This locally produced book has one very national supporter, Martin Yan of the very long running PBS show `Yan Can Cook'. Yan provides a foreword to the book where he also finds the objective and organization of the book to be its most attractive feature. He also applauds the wine and food pairings cited in the book, a very unusual feature for a cookbook for home and family. This material is done by Eric Little, a local wine expert rather than by the author herself. This can only improve the quality of the book, as wine expertise is a whole game unto itself and I applaud the author for calling in expert assistance. Since I have virtually no knowledge of wine, I will simply applaud the author's including the material and her use of an expert to cover wine. I will also note that the book's editor or layout designer did a great service by placing each wine tip on the margin to the left or right of the recipe where it could either be sought out or ignored with equal facility. Again, with no knowledge of wine myself, I find the wine tips singularly informative, much better than similar material in books by many a nationally known writer / chef.
Within each chapter, recipes are divided by traditional `Entrees', `Side Dishes', `Soups and Salads', `Desserts' plus special chapters where appropriate such as `Afternoon Tea' and `Halloween Treats'. The contents of these sections sometimes strays from concept like the case where a valuable page early in the book is taken up by a recipe for maitre d'hotel herb butter used in the preceeding recipe. Another example in the same section is a recipe for a marinara sauce. At the same time, some recipes cite a `to be served with' recipe such as spaetzle or noodles, yet no recipe for the dish appears in the book, or at least in the index to the book. On the other hand, the Index does appear to be especially friendly in assisting one to find a recipe. This is important in a book like this where similar recipes are spread out in several different chapters.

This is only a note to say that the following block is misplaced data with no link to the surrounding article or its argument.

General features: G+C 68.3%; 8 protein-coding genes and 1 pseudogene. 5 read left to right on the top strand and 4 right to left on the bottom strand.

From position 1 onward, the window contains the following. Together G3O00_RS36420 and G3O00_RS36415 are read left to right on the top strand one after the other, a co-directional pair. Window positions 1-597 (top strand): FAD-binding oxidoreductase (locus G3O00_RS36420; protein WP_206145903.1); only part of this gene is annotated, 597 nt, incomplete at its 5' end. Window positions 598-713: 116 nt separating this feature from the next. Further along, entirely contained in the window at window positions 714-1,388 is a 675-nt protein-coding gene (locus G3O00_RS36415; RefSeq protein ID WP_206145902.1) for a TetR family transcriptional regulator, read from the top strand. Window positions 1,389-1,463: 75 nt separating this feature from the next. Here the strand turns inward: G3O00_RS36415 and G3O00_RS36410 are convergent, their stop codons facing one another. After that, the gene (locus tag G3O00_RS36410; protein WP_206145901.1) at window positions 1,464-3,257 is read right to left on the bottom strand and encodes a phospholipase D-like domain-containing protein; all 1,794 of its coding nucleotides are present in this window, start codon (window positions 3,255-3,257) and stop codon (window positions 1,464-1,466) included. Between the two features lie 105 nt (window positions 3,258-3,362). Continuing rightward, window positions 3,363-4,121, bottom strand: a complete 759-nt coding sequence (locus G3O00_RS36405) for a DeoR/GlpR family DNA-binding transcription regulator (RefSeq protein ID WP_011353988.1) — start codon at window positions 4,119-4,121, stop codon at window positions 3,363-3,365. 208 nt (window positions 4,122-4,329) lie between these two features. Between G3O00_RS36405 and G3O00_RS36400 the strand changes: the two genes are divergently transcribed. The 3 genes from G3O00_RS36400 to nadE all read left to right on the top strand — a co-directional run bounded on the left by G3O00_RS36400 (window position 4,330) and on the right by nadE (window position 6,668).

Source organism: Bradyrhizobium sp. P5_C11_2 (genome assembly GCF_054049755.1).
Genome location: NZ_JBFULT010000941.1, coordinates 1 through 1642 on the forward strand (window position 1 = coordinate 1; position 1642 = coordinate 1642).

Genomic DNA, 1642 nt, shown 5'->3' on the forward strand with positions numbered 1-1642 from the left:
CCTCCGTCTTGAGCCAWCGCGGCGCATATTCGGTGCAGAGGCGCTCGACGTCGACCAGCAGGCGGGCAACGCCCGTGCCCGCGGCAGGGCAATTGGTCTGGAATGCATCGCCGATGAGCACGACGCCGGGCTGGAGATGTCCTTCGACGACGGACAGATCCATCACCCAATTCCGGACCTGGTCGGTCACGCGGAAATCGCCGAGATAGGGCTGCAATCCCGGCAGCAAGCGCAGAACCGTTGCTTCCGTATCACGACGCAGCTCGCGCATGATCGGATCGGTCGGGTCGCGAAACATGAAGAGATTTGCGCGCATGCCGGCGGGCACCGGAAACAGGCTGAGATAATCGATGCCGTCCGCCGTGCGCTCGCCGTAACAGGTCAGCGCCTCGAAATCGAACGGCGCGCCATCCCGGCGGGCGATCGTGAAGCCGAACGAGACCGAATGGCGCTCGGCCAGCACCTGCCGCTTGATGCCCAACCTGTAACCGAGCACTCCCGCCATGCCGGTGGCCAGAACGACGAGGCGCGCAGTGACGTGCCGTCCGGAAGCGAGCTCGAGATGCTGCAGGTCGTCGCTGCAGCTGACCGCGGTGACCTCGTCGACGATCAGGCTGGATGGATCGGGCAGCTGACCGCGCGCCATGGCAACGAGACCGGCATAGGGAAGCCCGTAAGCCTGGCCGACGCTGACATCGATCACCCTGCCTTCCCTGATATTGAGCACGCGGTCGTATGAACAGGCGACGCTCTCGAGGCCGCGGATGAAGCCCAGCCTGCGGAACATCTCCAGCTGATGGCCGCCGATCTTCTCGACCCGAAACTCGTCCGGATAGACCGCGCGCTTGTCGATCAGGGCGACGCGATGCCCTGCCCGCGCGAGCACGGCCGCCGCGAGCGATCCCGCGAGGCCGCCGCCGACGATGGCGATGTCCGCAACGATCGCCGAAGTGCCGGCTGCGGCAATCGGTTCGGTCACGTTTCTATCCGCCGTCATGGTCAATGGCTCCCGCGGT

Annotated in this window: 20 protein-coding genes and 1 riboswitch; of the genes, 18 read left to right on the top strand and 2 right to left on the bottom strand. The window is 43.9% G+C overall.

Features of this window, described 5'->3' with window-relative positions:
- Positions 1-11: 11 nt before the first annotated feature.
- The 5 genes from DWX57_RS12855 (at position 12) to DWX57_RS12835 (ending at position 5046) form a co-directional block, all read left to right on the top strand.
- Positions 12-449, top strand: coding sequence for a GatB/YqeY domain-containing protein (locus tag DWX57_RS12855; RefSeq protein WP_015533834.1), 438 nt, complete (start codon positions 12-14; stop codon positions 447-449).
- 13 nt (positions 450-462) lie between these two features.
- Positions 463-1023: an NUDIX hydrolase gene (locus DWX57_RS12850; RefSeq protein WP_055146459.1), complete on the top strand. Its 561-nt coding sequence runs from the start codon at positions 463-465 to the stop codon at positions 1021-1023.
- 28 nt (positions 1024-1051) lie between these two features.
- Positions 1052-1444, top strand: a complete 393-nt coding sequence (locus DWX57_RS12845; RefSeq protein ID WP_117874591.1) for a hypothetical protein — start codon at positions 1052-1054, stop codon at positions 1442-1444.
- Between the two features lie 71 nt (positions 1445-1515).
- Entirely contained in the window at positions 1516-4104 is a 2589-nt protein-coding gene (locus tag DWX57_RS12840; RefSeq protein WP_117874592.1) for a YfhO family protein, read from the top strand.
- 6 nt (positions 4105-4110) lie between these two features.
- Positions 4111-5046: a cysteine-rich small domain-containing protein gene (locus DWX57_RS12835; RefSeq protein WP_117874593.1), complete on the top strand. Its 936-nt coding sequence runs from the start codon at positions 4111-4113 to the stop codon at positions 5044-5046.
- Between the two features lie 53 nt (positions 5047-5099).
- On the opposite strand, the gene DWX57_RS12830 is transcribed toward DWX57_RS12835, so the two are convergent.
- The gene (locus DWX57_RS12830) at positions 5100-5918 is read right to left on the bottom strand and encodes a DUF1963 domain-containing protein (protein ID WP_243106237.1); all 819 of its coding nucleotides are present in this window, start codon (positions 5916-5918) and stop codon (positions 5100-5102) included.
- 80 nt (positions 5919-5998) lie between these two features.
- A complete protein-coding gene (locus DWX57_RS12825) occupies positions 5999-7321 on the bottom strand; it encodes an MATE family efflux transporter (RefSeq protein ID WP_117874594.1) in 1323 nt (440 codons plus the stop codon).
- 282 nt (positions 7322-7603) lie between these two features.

The recipes are well written, yet they are not for the novice cook. The book uses and does not explain many common cooking terms such as deglaze, consomme, bouquet garni, and dice. Cases like this often came up when I was developing software when something did not work quite as expected, the issue was whether this was a feature or a bug. In this case, I am more than willing to give the author the benefit of the doubt and say this is acturally a feature. Other books which include sections on culinary instruction tend to give just enough to appear to add value to the book, but not enough to work as a good text on techniques. These features just end up taking space away from the recipes.
I give this book four stars because it succeeds in it's objective and goes an extra step in making the book valuable with the addition of the wine pairings. It does not get five stars because its culinary content does not impress me as much as the volumes `The Way We Cook' by two Boston writers and `Celebrate' by Shiela Lukins.
The joy of cooking for family and friends Feb 8, 2004
The organization of The Family Table by occasion - family meals, entertaining, holidays - and the author's personal anecdotes make this cookbook delightful both to read and to use. Emphasis is on the pleasure of meals in the company of family and friends, and the recipes range from simple meatloaf to sparkling "special occasion" desserts. Wine notes provide useful and down-to-earth suggestions for meal accompaniments. Look carefully at the book's design, too - appropriate table linens have been used as backgrounds for each section, from lace to checked picnic cloths. Novice and expert cooks alike will want to add The Family Table to their collection of cookbooks.